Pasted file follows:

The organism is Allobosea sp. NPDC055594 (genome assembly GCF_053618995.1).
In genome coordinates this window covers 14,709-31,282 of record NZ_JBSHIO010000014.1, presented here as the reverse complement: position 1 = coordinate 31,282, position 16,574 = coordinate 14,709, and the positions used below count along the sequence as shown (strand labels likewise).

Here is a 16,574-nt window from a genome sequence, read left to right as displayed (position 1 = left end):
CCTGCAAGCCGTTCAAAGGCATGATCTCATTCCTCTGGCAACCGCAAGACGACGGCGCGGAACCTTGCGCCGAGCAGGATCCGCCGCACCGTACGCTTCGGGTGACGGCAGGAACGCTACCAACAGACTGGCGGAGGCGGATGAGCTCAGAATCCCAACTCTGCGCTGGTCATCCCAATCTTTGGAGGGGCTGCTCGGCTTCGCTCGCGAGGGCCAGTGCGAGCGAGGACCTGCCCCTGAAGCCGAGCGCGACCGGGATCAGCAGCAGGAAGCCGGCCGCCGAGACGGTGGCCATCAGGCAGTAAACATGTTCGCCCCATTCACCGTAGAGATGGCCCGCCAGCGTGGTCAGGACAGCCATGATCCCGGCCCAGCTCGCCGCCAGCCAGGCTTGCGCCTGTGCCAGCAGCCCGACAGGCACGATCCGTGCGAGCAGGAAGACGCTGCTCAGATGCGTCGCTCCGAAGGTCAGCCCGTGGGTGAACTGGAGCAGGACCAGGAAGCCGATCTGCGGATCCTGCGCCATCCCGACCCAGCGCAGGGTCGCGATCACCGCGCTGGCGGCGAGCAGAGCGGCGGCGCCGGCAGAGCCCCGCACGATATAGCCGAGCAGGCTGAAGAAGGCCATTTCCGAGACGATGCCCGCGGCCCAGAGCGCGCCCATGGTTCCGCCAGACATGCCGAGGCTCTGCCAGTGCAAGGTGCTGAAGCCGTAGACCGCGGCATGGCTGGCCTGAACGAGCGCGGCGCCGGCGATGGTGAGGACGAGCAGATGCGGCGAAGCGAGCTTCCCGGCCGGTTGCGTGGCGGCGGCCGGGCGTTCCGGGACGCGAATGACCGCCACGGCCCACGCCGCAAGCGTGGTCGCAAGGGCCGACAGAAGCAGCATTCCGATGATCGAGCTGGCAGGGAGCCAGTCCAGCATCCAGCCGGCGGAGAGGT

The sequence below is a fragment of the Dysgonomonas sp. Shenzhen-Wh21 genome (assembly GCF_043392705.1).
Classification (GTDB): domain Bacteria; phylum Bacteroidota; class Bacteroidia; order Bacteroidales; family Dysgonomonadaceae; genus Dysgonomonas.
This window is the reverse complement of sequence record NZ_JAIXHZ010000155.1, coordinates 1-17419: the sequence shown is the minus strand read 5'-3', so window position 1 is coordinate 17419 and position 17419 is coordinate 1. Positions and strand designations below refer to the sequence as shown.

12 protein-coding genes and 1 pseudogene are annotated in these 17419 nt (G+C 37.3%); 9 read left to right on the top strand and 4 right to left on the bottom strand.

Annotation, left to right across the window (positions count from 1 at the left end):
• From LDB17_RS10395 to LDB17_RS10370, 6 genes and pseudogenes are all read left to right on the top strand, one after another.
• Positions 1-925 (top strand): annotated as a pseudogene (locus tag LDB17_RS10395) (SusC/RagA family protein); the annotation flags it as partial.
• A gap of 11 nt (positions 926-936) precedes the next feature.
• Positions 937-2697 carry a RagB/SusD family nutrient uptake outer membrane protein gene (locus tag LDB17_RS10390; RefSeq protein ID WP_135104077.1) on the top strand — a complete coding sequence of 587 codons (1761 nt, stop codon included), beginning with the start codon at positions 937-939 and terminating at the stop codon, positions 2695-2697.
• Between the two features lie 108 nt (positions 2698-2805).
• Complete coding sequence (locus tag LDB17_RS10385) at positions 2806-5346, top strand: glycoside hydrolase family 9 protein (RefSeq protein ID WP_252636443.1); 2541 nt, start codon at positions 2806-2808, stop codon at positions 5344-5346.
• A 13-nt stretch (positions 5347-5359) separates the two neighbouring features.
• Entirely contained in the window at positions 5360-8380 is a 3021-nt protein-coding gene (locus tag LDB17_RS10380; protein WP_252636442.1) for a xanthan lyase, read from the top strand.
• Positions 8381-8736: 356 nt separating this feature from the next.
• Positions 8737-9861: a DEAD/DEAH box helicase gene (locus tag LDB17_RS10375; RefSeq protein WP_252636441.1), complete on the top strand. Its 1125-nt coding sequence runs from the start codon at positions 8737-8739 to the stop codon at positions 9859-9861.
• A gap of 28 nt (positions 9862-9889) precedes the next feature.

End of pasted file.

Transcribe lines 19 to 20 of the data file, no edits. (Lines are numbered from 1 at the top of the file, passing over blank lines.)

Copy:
• Positions 8737-9861: a DEAD/DEAH box helicase gene (locus tag LDB17_RS10375; RefSeq protein WP_252636441.1), complete on the top strand. Its 1125-nt coding sequence runs from the start codon at positions 8737-8739 to the stop codon at positions 9859-9861.
• A gap of 28 nt (positions 9862-9889) precedes the next feature.